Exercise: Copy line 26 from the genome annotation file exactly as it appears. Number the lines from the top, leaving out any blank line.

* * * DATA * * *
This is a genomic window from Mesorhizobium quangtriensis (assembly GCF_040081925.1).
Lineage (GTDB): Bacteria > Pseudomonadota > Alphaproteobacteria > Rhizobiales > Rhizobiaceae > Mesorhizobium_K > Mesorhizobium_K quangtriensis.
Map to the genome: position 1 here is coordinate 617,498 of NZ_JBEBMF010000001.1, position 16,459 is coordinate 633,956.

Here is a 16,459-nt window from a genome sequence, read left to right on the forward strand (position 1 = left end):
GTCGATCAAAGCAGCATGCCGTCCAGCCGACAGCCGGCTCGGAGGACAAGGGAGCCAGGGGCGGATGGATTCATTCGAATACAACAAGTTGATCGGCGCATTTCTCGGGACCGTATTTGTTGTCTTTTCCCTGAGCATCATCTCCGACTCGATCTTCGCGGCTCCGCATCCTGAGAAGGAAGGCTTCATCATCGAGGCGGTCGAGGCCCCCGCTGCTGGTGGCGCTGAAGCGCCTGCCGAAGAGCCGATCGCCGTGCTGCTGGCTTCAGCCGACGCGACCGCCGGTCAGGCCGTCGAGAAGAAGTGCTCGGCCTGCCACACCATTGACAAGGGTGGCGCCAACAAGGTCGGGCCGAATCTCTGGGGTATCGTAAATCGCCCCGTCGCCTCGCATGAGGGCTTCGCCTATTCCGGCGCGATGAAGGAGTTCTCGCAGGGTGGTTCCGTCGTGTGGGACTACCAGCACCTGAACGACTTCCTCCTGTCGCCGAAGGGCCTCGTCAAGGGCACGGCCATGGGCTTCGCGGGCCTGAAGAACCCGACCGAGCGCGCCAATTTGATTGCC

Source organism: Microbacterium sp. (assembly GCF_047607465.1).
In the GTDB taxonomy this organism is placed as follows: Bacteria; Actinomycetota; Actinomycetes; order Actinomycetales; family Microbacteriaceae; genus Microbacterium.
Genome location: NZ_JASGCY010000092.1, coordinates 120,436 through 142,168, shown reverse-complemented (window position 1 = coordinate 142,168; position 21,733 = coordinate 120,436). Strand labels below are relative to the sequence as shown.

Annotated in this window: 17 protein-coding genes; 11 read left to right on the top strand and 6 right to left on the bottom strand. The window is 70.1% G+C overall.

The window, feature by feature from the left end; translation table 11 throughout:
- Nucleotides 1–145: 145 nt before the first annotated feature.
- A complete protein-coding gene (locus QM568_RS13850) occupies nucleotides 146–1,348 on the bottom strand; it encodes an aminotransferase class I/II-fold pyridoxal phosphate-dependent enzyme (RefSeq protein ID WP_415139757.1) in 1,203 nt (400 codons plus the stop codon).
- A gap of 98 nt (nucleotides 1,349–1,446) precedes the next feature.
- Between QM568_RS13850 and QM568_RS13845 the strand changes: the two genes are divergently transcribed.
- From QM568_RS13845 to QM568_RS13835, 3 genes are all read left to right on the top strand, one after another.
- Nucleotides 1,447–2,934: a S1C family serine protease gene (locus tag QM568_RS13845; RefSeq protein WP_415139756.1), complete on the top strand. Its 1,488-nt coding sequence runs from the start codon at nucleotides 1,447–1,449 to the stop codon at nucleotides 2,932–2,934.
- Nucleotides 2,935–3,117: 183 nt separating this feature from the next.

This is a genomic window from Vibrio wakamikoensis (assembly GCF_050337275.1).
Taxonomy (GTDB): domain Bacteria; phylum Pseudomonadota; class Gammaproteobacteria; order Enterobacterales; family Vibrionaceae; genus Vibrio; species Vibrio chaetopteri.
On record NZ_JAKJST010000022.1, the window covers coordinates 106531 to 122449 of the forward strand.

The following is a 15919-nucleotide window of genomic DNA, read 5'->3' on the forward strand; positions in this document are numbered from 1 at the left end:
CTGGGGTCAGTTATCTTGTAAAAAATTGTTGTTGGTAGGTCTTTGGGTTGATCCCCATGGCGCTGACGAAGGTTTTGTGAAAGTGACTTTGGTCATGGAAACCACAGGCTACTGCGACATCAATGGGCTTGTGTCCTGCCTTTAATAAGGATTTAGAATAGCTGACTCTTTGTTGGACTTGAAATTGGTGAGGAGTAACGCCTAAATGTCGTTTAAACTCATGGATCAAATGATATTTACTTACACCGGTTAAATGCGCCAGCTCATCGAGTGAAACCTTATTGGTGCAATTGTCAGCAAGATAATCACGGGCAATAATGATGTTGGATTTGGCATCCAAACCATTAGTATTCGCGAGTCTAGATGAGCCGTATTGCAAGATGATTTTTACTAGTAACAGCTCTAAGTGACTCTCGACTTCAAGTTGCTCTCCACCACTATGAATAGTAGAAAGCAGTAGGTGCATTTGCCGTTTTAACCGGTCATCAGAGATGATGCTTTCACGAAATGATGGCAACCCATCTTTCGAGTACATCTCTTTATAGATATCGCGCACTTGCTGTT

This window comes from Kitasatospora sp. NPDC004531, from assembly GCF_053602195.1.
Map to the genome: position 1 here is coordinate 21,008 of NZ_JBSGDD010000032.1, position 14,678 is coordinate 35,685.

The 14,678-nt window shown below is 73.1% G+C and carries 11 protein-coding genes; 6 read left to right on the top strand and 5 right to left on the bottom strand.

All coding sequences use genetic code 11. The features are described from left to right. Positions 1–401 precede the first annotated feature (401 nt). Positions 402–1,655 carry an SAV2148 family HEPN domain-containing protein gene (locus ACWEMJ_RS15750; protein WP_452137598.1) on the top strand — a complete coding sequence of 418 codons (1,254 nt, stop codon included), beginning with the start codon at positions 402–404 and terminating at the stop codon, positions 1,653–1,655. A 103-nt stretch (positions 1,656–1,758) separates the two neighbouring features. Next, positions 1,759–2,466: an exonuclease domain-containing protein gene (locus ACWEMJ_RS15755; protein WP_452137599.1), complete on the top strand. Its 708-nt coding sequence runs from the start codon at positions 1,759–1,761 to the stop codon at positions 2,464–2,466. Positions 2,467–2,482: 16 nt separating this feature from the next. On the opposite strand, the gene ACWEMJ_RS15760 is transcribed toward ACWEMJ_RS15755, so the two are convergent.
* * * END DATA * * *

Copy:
All coding sequences use genetic code 11. The features are described from left to right. Positions 1–401 precede the first annotated feature (401 nt). Positions 402–1,655 carry an SAV2148 family HEPN domain-containing protein gene (locus ACWEMJ_RS15750; protein WP_452137598.1) on the top strand — a complete coding sequence of 418 codons (1,254 nt, stop codon included), beginning with the start codon at positions 402–404 and terminating at the stop codon, positions 1,653–1,655. A 103-nt stretch (positions 1,656–1,758) separates the two neighbouring features. Next, positions 1,759–2,466: an exonuclease domain-containing protein gene (locus ACWEMJ_RS15755; protein WP_452137599.1), complete on the top strand. Its 708-nt coding sequence runs from the start codon at positions 1,759–1,761 to the stop codon at positions 2,464–2,466. Positions 2,467–2,482: 16 nt separating this feature from the next. On the opposite strand, the gene ACWEMJ_RS15760 is transcribed toward ACWEMJ_RS15755, so the two are convergent.